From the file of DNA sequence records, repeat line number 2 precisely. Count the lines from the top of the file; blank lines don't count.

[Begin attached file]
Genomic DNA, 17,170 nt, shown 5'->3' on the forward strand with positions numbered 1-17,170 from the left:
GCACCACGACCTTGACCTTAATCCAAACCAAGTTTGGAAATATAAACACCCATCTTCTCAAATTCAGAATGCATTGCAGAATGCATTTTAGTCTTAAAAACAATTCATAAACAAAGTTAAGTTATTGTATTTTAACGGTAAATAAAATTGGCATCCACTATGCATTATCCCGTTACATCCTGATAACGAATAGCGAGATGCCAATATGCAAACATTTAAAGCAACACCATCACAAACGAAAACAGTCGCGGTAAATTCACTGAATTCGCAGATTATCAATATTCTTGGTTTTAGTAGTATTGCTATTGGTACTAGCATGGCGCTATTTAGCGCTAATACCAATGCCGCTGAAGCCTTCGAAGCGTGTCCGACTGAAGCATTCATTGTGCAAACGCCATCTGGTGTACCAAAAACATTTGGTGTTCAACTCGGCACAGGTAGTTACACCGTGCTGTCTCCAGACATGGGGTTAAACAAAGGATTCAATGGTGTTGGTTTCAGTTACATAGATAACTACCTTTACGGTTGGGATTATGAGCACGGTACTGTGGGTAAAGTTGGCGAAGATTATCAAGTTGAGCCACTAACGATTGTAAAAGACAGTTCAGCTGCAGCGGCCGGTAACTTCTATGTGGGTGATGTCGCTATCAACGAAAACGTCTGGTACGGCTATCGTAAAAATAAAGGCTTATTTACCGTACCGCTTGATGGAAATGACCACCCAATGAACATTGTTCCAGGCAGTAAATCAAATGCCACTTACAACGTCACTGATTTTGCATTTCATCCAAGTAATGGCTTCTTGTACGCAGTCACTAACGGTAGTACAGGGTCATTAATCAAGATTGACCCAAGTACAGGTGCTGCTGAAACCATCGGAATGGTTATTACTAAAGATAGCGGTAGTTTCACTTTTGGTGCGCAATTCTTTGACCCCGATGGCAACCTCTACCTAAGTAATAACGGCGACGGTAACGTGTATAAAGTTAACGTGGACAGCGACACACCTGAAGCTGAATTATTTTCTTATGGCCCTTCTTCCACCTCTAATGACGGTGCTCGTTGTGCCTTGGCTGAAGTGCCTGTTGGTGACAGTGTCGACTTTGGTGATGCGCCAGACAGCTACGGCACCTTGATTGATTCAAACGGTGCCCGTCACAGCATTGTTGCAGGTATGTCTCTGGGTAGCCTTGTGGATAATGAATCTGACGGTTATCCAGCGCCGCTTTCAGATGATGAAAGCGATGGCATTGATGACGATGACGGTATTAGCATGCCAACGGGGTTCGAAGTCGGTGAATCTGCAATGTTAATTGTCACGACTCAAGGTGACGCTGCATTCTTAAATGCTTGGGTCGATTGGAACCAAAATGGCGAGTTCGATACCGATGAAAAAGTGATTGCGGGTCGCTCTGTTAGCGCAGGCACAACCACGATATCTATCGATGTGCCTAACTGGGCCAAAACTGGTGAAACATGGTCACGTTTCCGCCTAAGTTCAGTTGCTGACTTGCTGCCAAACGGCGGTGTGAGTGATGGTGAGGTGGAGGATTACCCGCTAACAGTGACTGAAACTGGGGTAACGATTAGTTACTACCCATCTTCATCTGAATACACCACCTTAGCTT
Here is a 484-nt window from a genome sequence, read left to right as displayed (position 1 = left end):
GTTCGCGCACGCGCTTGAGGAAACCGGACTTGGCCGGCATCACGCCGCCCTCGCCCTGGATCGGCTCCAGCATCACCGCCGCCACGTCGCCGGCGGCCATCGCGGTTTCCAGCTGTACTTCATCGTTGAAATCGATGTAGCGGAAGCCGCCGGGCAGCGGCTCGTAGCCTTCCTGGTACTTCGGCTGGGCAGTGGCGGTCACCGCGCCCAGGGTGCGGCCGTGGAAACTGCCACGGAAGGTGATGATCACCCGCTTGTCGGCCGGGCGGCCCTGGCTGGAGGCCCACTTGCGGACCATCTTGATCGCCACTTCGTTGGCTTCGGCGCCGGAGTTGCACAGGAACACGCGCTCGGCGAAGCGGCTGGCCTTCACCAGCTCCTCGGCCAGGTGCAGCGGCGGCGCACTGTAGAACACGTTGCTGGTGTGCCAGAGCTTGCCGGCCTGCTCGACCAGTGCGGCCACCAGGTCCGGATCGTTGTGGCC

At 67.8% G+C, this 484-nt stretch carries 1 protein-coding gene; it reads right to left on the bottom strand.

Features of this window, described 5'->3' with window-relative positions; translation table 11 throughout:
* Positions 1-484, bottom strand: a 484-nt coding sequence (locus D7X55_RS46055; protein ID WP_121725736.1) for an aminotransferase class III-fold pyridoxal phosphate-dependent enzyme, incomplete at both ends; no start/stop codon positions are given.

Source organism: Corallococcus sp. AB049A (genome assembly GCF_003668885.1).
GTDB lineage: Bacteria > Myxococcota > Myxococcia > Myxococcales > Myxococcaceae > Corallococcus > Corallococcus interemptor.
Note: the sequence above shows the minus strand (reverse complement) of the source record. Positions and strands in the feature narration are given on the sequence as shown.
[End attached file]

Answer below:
GCACCACGACCTTGACCTTAATCCAAACCAAGTTTGGAAATATAAACACCCATCTTCTCAAATTCAGAATGCATTGCAGAATGCATTTTAGTCTTAAAAACAATTCATAAACAAAGTTAAGTTATTGTATTTTAACGGTAAATAAAATTGGCATCCACTATGCATTATCCCGTTACATCCTGATAACGAATAGCGAGATGCCAATATGCAAACATTTAAAGCAACACCATCACAAACGAAAACAGTCGCGGTAAATTCACTGAATTCGCAGATTATCAATATTCTTGGTTTTAGTAGTATTGCTATTGGTACTAGCATGGCGCTATTTAGCGCTAATACCAATGCCGCTGAAGCCTTCGAAGCGTGTCCGACTGAAGCATTCATTGTGCAAACGCCATCTGGTGTACCAAAAACATTTGGTGTTCAACTCGGCACAGGTAGTTACACCGTGCTGTCTCCAGACATGGGGTTAAACAAAGGATTCAATGGTGTTGGTTTCAGTTACATAGATAACTACCTTTACGGTTGGGATTATGAGCACGGTACTGTGGGTAAAGTTGGCGAAGATTATCAAGTTGAGCCACTAACGATTGTAAAAGACAGTTCAGCTGCAGCGGCCGGTAACTTCTATGTGGGTGATGTCGCTATCAACGAAAACGTCTGGTACGGCTATCGTAAAAATAAAGGCTTATTTACCGTACCGCTTGATGGAAATGACCACCCAATGAACATTGTTCCAGGCAGTAAATCAAATGCCACTTACAACGTCACTGATTTTGCATTTCATCCAAGTAATGGCTTCTTGTACGCAGTCACTAACGGTAGTACAGGGTCATTAATCAAGATTGACCCAAGTACAGGTGCTGCTGAAACCATCGGAATGGTTATTACTAAAGATAGCGGTAGTTTCACTTTTGGTGCGCAATTCTTTGACCCCGATGGCAACCTCTACCTAAGTAATAACGGCGACGGTAACGTGTATAAAGTTAACGTGGACAGCGACACACCTGAAGCTGAATTATTTTCTTATGGCCCTTCTTCCACCTCTAATGACGGTGCTCGTTGTGCCTTGGCTGAAGTGCCTGTTGGTGACAGTGTCGACTTTGGTGATGCGCCAGACAGCTACGGCACCTTGATTGATTCAAACGGTGCCCGTCACAGCATTGTTGCAGGTATGTCTCTGGGTAGCCTTGTGGATAATGAATCTGACGGTTATCCAGCGCCGCTTTCAGATGATGAAAGCGATGGCATTGATGACGATGACGGTATTAGCATGCCAACGGGGTTCGAAGTCGGTGAATCTGCAATGTTAATTGTCACGACTCAAGGTGACGCTGCATTCTTAAATGCTTGGGTCGATTGGAACCAAAATGGCGAGTTCGATACCGATGAAAAAGTGATTGCGGGTCGCTCTGTTAGCGCAGGCACAACCACGATATCTATCGATGTGCCTAACTGGGCCAAAACTGGTGAAACATGGTCACGTTTCCGCCTAAGTTCAGTTGCTGACTTGCTGCCAAACGGCGGTGTGAGTGATGGTGAGGTGGAGGATTACCCGCTAACAGTGACTGAAACTGGGGTAACGATTAGTTACTACCCATCTTCATCTGAATACACCACCTTAGCTT